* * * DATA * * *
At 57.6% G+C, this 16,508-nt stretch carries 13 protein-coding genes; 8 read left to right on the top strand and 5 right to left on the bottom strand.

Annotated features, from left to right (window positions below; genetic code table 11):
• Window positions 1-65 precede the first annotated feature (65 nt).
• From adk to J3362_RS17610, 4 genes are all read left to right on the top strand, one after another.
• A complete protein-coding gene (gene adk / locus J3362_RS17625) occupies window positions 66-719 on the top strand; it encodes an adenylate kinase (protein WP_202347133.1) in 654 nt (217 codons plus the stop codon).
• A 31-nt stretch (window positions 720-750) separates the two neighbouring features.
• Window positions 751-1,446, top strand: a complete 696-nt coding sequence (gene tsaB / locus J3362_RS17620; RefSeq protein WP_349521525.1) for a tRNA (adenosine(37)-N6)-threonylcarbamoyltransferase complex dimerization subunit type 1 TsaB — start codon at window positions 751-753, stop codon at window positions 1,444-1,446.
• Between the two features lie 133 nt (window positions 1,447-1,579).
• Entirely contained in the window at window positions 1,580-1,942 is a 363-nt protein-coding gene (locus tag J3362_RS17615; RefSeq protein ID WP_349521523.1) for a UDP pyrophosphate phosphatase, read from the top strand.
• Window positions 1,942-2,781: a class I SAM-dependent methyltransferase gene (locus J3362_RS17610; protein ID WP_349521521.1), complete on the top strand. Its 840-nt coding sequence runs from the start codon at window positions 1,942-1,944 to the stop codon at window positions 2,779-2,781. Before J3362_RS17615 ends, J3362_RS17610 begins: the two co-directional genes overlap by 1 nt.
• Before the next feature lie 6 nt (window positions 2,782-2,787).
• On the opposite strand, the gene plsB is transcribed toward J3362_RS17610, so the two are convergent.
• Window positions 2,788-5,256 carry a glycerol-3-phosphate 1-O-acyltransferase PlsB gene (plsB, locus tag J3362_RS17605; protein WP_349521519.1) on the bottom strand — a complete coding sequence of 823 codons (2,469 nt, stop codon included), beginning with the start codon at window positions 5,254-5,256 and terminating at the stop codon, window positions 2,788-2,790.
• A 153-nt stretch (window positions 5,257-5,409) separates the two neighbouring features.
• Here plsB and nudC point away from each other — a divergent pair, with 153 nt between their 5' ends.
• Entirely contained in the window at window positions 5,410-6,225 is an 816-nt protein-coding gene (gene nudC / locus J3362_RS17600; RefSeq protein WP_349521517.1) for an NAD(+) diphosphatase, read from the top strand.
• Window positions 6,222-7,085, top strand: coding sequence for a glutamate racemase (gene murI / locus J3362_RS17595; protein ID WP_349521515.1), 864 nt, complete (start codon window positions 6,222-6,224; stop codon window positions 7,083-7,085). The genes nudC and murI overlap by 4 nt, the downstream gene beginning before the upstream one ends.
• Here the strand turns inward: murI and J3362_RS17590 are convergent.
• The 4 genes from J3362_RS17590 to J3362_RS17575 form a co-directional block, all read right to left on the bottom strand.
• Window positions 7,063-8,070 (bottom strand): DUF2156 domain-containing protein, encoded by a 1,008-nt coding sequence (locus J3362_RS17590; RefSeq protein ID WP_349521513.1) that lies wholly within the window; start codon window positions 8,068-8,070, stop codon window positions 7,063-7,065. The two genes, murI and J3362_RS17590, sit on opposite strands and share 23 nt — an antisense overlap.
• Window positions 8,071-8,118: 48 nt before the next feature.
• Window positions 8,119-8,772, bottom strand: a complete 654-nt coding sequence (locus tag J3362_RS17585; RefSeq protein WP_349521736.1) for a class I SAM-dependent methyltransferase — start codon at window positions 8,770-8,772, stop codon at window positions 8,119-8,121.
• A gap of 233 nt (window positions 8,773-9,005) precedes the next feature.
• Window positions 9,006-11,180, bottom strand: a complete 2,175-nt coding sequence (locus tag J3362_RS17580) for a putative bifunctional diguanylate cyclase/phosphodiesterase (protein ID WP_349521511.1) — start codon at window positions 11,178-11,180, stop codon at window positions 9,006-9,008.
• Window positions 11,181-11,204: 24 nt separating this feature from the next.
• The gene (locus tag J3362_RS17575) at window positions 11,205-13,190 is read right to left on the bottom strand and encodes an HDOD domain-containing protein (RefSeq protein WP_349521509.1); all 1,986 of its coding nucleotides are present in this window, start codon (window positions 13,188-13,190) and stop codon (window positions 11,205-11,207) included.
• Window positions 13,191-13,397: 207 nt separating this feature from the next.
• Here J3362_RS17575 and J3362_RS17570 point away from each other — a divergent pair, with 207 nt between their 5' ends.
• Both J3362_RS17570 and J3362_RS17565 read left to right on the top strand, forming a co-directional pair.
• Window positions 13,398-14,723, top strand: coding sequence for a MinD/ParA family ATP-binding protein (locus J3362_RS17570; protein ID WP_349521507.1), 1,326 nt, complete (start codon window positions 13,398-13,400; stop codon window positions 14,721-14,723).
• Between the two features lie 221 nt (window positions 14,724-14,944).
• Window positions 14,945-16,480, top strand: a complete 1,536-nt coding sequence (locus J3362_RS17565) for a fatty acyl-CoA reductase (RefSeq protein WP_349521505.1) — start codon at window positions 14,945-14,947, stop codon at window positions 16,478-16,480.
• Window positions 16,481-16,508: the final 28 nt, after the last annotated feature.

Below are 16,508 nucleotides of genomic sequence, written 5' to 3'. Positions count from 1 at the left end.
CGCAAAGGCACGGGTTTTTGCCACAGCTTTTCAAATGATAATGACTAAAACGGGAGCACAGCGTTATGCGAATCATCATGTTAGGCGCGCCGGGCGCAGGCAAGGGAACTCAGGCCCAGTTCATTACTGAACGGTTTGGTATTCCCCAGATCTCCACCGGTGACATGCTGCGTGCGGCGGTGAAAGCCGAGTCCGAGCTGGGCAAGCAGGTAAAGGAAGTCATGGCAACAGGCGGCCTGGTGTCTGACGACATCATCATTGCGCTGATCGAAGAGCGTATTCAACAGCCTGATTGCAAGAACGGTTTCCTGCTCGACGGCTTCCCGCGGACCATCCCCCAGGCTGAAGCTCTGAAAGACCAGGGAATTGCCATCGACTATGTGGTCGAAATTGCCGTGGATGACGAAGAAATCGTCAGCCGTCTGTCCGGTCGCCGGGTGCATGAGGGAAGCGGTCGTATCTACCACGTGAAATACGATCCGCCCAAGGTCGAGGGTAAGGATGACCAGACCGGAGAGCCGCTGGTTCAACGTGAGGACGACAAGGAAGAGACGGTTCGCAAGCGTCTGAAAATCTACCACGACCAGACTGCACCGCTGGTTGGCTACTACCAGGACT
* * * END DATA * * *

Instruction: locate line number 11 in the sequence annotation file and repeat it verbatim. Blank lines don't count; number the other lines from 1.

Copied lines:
• Before the next feature lie 6 nt (window positions 2,782-2,787).